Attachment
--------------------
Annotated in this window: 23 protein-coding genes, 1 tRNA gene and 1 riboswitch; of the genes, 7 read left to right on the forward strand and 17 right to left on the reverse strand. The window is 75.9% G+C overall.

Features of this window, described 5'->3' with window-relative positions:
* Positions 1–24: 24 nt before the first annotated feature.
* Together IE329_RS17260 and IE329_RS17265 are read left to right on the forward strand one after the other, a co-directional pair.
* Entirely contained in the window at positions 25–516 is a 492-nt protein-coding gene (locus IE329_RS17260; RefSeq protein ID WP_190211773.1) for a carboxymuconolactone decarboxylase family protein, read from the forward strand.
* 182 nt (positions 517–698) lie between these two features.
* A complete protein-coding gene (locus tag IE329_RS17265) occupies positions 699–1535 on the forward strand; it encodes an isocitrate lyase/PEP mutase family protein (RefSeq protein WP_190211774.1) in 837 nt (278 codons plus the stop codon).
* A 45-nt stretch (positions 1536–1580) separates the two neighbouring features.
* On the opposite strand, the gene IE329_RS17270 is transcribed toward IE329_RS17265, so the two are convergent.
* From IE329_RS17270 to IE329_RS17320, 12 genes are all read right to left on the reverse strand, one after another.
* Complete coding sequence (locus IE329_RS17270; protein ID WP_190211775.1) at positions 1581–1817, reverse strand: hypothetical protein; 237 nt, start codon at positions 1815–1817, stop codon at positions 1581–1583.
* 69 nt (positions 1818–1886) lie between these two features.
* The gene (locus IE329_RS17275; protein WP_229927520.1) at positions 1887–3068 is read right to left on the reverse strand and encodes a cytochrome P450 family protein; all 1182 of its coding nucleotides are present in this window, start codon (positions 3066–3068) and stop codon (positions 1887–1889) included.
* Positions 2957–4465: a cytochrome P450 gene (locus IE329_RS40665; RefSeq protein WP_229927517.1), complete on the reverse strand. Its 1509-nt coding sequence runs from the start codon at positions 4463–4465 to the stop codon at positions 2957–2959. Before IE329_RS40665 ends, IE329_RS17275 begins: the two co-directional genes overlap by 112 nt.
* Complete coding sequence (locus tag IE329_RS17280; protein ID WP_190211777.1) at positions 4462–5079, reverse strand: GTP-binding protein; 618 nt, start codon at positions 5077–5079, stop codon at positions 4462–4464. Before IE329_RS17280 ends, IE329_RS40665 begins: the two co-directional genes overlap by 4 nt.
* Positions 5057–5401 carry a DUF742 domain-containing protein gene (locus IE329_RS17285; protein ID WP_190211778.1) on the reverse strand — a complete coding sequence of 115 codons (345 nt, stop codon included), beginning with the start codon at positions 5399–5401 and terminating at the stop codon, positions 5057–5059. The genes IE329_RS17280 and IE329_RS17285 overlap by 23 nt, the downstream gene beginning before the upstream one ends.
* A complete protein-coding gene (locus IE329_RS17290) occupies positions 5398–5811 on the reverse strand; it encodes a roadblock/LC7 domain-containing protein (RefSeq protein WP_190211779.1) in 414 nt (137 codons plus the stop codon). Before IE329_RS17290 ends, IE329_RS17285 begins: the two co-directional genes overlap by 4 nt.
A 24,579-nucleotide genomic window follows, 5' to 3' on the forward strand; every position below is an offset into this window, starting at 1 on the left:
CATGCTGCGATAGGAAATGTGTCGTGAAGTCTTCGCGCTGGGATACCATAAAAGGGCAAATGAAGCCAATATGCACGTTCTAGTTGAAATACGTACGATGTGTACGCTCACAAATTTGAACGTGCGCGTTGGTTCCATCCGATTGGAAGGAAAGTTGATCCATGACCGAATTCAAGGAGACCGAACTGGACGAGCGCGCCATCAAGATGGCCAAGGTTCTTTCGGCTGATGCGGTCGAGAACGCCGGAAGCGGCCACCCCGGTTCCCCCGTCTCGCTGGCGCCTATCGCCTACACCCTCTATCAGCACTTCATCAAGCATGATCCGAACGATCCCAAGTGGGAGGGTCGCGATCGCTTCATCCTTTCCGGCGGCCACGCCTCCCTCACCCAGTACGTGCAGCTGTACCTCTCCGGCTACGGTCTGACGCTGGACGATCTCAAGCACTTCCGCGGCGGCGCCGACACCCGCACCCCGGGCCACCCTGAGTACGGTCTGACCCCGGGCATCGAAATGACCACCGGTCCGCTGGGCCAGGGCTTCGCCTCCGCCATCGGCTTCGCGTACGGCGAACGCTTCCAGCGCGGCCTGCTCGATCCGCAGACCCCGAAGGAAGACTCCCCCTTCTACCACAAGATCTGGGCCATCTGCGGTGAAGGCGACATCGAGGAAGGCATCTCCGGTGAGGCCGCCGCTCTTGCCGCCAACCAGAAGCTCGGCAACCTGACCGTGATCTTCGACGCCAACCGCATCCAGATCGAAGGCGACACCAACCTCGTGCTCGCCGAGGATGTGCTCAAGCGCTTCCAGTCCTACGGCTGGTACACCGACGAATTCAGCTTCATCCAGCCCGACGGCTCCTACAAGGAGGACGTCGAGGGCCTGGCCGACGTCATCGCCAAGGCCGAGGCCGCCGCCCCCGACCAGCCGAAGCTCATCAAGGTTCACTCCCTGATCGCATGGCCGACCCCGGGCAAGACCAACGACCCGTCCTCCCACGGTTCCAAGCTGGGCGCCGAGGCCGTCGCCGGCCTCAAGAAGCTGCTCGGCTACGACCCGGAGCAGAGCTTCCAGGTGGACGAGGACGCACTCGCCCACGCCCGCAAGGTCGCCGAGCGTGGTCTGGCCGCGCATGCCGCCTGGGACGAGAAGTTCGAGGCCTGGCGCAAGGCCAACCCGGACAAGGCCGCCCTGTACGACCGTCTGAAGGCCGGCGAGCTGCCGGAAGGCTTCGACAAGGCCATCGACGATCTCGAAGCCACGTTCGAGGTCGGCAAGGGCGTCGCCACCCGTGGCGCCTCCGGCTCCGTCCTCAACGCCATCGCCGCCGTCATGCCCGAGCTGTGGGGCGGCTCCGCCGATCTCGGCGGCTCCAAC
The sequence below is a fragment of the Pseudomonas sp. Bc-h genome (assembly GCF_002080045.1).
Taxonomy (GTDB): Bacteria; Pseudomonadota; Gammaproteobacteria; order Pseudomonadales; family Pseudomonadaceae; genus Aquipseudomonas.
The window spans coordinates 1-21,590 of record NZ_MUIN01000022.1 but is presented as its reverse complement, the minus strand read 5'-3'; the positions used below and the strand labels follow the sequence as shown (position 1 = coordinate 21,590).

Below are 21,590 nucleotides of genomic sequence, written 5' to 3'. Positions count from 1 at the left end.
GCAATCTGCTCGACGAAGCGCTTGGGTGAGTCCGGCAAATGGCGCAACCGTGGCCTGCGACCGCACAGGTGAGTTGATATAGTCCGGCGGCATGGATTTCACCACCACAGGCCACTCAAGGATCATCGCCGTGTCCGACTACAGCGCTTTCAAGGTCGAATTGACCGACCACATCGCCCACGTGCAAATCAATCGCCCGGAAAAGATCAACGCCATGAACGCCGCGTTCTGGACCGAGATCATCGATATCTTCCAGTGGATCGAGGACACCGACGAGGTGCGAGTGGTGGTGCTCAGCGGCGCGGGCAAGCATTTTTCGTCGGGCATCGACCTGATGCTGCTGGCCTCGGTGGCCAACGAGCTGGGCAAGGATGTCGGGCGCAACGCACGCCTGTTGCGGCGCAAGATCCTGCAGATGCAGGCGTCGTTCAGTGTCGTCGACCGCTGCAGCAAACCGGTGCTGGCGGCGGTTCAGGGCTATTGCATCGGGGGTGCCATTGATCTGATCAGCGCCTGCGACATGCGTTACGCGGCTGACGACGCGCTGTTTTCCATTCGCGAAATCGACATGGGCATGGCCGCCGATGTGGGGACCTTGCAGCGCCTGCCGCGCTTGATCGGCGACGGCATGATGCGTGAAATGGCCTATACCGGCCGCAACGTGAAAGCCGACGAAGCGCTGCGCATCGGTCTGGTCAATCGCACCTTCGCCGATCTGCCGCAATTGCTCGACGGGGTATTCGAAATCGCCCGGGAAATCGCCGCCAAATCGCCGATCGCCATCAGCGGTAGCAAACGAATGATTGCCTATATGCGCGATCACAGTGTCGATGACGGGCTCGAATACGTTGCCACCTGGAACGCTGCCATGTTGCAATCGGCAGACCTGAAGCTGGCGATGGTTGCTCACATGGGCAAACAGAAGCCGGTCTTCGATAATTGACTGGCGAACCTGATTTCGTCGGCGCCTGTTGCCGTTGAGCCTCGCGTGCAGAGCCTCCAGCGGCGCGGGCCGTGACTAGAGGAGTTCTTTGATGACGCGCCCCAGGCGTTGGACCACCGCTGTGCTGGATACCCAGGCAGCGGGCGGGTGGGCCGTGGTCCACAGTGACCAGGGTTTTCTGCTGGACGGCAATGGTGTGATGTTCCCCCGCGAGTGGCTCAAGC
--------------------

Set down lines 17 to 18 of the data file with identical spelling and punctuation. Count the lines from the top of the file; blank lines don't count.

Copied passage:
* A complete protein-coding gene (locus IE329_RS17290) occupies positions 5398–5811 on the reverse strand; it encodes a roadblock/LC7 domain-containing protein (RefSeq protein WP_190211779.1) in 414 nt (137 codons plus the stop codon). Before IE329_RS17290 ends, IE329_RS17285 begins: the two co-directional genes overlap by 4 nt.
A 24,579-nucleotide genomic window follows, 5' to 3' on the forward strand; every position below is an offset into this window, starting at 1 on the left: